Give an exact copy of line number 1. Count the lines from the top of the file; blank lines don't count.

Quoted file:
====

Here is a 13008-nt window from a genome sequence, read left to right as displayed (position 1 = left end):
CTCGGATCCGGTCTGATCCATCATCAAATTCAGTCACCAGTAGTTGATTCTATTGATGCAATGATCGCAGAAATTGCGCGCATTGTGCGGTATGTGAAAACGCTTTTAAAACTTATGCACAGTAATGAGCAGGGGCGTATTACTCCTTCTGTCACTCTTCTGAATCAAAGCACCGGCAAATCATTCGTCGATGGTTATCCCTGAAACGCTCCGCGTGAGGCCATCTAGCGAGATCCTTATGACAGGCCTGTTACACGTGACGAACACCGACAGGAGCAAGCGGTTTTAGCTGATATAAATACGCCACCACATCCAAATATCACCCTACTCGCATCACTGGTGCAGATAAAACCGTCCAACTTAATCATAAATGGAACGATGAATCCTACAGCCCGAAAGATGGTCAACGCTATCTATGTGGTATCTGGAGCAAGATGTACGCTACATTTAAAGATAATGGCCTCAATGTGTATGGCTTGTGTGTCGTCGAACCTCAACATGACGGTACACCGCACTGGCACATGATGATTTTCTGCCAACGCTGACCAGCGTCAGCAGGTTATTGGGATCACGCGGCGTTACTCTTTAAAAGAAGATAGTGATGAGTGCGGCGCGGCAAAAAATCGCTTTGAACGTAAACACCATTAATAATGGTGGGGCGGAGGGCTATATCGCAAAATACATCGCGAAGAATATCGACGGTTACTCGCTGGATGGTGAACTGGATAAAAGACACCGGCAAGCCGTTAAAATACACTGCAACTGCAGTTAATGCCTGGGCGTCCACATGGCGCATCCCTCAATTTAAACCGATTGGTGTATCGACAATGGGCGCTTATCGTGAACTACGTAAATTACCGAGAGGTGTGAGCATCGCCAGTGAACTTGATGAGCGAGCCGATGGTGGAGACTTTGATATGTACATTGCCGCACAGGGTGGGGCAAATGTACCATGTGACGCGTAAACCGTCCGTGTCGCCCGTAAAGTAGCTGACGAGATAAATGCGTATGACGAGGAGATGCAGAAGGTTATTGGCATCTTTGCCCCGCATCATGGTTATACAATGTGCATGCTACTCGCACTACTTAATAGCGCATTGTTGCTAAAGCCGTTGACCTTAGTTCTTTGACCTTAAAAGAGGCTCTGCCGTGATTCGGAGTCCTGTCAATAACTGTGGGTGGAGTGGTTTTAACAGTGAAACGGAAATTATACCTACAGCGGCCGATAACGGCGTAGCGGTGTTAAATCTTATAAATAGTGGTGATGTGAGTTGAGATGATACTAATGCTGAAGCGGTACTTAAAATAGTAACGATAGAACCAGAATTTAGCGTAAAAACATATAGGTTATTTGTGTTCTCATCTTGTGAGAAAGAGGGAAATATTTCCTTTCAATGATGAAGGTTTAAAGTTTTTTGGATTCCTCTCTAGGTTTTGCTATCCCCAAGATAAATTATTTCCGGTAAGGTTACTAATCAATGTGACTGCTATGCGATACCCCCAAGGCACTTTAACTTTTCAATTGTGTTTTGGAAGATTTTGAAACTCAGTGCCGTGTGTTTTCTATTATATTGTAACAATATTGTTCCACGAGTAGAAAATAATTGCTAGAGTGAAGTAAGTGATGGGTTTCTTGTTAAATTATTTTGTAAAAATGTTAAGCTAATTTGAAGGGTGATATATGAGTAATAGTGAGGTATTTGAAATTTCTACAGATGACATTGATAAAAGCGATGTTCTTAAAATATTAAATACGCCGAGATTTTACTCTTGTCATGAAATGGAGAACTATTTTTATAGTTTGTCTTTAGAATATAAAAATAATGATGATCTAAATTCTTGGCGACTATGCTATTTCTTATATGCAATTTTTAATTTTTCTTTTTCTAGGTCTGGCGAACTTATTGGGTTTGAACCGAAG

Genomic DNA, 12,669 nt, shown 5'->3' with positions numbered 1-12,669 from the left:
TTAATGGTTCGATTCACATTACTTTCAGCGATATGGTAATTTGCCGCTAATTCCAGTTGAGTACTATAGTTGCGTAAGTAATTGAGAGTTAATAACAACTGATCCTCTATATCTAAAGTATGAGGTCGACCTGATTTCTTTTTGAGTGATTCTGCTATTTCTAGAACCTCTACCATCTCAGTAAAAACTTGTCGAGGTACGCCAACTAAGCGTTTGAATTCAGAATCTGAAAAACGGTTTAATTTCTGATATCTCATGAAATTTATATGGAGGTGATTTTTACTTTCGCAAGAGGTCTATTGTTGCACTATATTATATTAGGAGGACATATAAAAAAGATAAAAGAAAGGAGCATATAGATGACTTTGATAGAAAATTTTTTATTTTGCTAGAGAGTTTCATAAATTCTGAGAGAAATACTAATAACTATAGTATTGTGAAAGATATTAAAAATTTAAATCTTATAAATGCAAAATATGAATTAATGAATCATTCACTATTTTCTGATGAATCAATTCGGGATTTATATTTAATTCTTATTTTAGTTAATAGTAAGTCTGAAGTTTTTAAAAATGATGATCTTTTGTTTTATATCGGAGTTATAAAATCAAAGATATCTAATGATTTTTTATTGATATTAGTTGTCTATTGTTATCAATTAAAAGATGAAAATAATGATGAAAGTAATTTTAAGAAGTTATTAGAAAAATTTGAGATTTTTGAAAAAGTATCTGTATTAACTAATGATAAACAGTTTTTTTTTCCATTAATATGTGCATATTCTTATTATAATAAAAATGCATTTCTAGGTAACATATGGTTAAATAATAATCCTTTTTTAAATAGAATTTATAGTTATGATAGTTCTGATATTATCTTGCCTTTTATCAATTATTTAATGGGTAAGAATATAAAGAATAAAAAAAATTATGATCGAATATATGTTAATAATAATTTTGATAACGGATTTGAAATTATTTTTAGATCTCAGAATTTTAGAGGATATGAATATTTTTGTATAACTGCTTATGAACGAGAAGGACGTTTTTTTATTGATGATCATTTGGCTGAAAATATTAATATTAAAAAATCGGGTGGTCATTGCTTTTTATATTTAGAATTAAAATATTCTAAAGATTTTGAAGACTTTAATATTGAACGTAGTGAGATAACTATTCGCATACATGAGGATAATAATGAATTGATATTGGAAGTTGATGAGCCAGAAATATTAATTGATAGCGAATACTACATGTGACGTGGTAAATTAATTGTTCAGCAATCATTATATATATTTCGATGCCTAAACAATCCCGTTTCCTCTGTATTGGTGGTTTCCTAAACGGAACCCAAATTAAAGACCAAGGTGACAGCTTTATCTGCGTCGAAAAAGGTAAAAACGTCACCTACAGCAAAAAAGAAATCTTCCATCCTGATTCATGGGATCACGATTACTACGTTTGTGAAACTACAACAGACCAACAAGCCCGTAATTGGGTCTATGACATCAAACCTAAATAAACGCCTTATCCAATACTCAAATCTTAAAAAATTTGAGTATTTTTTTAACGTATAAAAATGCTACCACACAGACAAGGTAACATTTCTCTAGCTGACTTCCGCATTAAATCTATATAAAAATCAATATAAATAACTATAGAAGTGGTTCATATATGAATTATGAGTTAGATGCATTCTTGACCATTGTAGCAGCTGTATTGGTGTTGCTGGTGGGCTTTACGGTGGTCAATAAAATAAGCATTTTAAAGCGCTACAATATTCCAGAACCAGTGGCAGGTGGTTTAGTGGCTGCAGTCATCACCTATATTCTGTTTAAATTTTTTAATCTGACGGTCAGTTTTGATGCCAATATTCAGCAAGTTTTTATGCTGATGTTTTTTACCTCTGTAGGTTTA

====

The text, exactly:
Here is a 13008-nt window from a genome sequence, read left to right as displayed (position 1 = left end):